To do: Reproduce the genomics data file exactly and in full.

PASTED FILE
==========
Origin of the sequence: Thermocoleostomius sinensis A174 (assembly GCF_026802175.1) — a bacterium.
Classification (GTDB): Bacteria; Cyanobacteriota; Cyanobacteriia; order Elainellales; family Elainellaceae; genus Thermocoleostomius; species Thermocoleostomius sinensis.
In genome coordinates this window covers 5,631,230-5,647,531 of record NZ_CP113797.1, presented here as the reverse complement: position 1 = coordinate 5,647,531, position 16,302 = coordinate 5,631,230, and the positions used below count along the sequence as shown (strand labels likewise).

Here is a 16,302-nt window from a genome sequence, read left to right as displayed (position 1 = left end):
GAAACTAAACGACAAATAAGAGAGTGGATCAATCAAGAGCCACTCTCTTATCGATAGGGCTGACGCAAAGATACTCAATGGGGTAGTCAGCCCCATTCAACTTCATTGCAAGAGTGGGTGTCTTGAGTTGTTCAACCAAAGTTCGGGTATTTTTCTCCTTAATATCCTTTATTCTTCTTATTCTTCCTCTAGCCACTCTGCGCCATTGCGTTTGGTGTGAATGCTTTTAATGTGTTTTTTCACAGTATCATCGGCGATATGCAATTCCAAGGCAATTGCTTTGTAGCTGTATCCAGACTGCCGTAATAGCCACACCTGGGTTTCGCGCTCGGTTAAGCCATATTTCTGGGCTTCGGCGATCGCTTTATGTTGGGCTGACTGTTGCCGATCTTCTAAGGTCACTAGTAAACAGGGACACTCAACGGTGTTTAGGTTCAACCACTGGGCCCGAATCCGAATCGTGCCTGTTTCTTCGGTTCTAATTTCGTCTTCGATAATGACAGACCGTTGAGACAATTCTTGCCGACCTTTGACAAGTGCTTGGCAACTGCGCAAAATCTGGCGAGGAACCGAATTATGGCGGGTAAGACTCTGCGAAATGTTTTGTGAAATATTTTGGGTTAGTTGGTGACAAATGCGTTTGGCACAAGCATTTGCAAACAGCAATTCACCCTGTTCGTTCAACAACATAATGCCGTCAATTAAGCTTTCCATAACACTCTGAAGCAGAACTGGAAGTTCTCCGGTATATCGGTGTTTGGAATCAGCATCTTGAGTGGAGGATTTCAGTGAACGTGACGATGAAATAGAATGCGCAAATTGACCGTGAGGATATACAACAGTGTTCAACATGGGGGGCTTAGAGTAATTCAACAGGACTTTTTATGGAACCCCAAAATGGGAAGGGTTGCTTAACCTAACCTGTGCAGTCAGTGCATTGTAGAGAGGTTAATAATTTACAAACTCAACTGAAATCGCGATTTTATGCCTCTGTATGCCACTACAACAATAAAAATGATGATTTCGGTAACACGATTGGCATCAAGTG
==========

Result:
Origin of the sequence: Thermocoleostomius sinensis A174 (assembly GCF_026802175.1) — a bacterium.
Classification (GTDB): Bacteria; Cyanobacteriota; Cyanobacteriia; order Elainellales; family Elainellaceae; genus Thermocoleostomius; species Thermocoleostomius sinensis.
In genome coordinates this window covers 5,631,230-5,647,531 of record NZ_CP113797.1, presented here as the reverse complement: position 1 = coordinate 5,647,531, position 16,302 = coordinate 5,631,230, and the positions used below count along the sequence as shown (strand labels likewise).

Here is a 16,302-nt window from a genome sequence, read left to right as displayed (position 1 = left end):
GAAACTAAACGACAAATAAGAGAGTGGATCAATCAAGAGCCACTCTCTTATCGATAGGGCTGACGCAAAGATACTCAATGGGGTAGTCAGCCCCATTCAACTTCATTGCAAGAGTGGGTGTCTTGAGTTGTTCAACCAAAGTTCGGGTATTTTTCTCCTTAATATCCTTTATTCTTCTTATTCTTCCTCTAGCCACTCTGCGCCATTGCGTTTGGTGTGAATGCTTTTAATGTGTTTTTTCACAGTATCATCGGCGATATGCAATTCCAAGGCAATTGCTTTGTAGCTGTATCCAGACTGCCGTAATAGCCACACCTGGGTTTCGCGCTCGGTTAAGCCATATTTCTGGGCTTCGGCGATCGCTTTATGTTGGGCTGACTGTTGCCGATCTTCTAAGGTCACTAGTAAACAGGGACACTCAACGGTGTTTAGGTTCAACCACTGGGCCCGAATCCGAATCGTGCCTGTTTCTTCGGTTCTAATTTCGTCTTCGATAATGACAGACCGTTGAGACAATTCTTGCCGACCTTTGACAAGTGCTTGGCAACTGCGCAAAATCTGGCGAGGAACCGAATTATGGCGGGTAAGACTCTGCGAAATGTTTTGTGAAATATTTTGGGTTAGTTGGTGACAAATGCGTTTGGCACAAGCATTTGCAAACAGCAATTCACCCTGTTCGTTCAACAACATAATGCCGTCAATTAAGCTTTCCATAACACTCTGAAGCAGAACTGGAAGTTCTCCGGTATATCGGTGTTTGGAATCAGCATCTTGAGTGGAGGATTTCAGTGAACGTGACGATGAAATAGAATGCGCAAATTGACCGTGAGGATATACAACAGTGTTCAACATGGGGGGCTTAGAGTAATTCAACAGGACTTTTTATGGAACCCCAAAATGGGAAGGGTTGCTTAACCTAACCTGTGCAGTCAGTGCATTGTAGAGAGGTTAATAATTTACAAACTCAACTGAAATCGCGATTTTATGCCTCTGTATGCCACTACAACAATAAAAATGATGATTTCGGTAACACGATTGGCATCAAGTG